Fresenius Medical Care Sees U.S. Plans for Kidney Disease as Positive
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Moving the model of care for dialysis patients towards more pervasive observation, assistance and support of patient decision making is vital. Patient-centered care that helps dialysis patients make wise decisions in their daily lives will significantly improve their outcomes and experiences.
In his commentary, Dr. Maddux identifies ten action steps that can fundamentally improve the care of patients with kidney disease by enhancing the quality, safety and efficiency of the healthcare system. Achieving these goals will not only help providers give better care, but engage patients in their own care, both of which will increase the likelihood of success in achieving positive health goals and improving quality of life. Among these key actions are:
Putting the patient at the center of care: Traditionally, physicians and health providers were primarily responsible for determining what was deemed best for their patients. While their expertise regarding appropriate treatment and care remains vital, there is an increasing and necessary focus on understanding and incorporating a patient’s values, goals, aspirations and needs into the calculus of delivering care. In other words, it is crucial to base care – and expand the definition of quality care – to include the patient’s perspective. Therefore, patient perspectives should be considered regarding:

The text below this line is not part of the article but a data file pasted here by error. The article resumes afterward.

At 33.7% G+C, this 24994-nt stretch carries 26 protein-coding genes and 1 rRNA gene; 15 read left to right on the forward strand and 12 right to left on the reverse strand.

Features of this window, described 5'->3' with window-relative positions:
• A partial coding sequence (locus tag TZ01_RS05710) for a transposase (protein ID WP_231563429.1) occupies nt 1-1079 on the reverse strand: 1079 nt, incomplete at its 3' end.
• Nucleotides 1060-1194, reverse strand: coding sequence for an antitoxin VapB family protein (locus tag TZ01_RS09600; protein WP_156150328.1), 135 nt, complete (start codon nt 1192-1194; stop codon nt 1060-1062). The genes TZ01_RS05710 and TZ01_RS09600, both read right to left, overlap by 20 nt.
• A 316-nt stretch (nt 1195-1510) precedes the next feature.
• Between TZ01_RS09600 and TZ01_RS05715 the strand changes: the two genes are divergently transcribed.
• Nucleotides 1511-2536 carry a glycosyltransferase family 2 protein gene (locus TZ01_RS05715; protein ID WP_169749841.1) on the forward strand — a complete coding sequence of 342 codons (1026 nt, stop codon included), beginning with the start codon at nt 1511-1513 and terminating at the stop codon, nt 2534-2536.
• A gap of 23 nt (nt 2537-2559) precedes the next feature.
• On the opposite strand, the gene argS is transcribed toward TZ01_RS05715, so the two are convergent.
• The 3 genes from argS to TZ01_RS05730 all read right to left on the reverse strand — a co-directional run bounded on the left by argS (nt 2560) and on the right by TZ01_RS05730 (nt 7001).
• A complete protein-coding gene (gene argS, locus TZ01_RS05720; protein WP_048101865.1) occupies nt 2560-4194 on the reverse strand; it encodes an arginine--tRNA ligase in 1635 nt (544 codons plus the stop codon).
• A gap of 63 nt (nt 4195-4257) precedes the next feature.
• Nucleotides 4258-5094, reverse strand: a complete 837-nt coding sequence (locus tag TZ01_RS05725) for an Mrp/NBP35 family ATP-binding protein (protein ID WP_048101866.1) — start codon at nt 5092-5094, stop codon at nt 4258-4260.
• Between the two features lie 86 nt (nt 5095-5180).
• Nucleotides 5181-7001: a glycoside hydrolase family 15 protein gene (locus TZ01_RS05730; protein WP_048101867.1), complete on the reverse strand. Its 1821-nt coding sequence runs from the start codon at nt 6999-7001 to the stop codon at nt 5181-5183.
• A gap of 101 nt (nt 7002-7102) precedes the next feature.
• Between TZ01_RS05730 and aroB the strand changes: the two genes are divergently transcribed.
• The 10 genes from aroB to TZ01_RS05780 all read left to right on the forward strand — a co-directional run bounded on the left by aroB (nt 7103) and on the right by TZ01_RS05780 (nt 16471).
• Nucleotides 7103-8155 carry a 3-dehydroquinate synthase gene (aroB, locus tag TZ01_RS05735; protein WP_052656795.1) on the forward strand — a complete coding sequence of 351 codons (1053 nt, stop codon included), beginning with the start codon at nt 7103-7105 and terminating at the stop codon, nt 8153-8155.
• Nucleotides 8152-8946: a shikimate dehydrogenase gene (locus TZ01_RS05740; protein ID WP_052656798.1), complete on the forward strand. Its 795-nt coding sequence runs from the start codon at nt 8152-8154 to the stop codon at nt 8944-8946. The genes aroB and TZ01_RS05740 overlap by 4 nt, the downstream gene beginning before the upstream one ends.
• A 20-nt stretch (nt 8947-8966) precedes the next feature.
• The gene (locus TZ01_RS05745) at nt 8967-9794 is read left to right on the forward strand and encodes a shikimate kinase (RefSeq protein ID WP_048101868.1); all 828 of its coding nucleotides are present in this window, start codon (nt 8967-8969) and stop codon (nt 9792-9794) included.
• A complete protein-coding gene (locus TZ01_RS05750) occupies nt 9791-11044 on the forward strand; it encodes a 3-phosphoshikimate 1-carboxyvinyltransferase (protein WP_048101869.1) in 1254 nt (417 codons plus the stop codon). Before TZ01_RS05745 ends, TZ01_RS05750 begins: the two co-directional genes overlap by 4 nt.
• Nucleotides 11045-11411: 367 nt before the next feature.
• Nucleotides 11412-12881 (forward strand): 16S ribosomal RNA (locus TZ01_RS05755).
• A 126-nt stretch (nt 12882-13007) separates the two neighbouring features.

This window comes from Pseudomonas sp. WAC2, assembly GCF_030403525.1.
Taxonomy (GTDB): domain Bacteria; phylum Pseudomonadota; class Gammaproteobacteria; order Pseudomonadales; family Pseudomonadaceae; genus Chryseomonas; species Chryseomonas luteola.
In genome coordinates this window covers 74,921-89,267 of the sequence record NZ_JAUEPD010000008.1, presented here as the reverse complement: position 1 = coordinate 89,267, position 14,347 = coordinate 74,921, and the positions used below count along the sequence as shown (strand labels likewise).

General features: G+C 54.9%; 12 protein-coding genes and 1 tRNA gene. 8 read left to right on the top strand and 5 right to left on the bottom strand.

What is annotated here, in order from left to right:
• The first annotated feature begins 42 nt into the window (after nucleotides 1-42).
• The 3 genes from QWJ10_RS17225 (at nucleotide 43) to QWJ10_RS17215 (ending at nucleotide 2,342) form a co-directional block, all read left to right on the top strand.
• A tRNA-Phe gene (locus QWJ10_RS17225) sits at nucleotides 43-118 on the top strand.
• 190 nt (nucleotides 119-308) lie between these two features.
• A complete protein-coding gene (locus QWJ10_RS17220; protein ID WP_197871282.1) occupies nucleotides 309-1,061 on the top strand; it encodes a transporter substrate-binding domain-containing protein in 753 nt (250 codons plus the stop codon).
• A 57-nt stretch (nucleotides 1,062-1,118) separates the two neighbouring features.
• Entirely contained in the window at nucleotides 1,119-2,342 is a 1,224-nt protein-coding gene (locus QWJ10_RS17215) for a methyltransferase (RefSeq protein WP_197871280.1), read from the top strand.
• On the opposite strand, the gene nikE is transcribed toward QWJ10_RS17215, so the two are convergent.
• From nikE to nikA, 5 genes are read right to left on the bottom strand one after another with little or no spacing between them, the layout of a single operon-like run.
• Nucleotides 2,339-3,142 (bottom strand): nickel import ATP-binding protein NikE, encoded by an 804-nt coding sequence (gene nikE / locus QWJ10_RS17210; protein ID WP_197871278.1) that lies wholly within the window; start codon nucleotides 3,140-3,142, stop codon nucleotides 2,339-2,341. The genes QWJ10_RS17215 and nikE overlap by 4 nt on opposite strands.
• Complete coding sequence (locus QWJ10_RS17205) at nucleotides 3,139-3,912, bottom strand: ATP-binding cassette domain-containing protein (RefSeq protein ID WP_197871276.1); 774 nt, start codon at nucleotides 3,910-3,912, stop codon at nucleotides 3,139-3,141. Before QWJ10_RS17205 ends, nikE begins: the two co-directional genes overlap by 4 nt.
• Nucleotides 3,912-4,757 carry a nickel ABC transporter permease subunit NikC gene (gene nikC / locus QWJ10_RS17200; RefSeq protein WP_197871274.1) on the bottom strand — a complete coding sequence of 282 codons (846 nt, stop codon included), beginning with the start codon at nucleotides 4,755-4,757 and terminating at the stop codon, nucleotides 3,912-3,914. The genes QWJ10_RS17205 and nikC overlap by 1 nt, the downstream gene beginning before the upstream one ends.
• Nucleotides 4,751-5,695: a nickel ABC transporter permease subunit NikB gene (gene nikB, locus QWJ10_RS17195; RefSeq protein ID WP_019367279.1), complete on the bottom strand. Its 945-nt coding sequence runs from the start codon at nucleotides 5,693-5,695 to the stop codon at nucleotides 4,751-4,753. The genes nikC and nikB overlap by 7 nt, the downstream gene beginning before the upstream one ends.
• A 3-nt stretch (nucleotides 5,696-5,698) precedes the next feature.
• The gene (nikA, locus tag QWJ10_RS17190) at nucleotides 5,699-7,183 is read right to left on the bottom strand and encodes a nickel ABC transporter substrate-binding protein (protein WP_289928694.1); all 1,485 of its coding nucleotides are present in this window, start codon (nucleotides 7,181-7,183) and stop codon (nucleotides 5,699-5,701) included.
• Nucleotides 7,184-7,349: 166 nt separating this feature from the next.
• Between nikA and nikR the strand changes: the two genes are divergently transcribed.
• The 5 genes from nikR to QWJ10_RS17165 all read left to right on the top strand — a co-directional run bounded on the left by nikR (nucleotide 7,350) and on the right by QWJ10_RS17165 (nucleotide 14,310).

Improving technology to enable better care: New technology can go a long way toward giving physicians and providers vital information about the condition of their patients. It can also give patients important information about their own health. As a result, Dr. Maddux suggests researchers and providers should:
Measuring what really matters: Outcomes should reflect reality by looking at the big picture. Measuring what really matters means factoring in not only the outcomes of the type of care patients receive, but decisions and barriers that led to the method of care. For example, the preferred method for receiving dialysis is through a fistula, in which physicians surgically create access using the patient’s own blood vessels. But because a fistula takes time to heal and mature, the surgery should take place with adequate time and preparation before the patient may require dialysis. Because many things can slow down that process – from a delay in surgical evaluation to an extended period of healing and maturation of the fistula – those factors should be tracked as well.
Using information to head off a crisis: Intensive use of information and data can help in the development of clinical insights providers can use to intervene before a known health crisis occurs. Nutrition is a good place to start. For example, the traditional standard is to wait until a patient’s albumin (a type of blood protein) is quite low before responding. At that point, the body’s ability to retain its nutritional competence may be compromised. A better path would be to identify patients who are not obtaining enough nutrients and consider prescribing supplements to selected patients in need to prevent a crisis of nutritional decline.
“Improving outcomes is really about involving patients in their own care, from helping them understand the choices they make matter, to determining what success based on shared goals looks like with their care teams,” said Dr. Maddux. “Research shows that patients empowered to participate in their care live longer, consume fewer resources and have an enhanced quality of life.”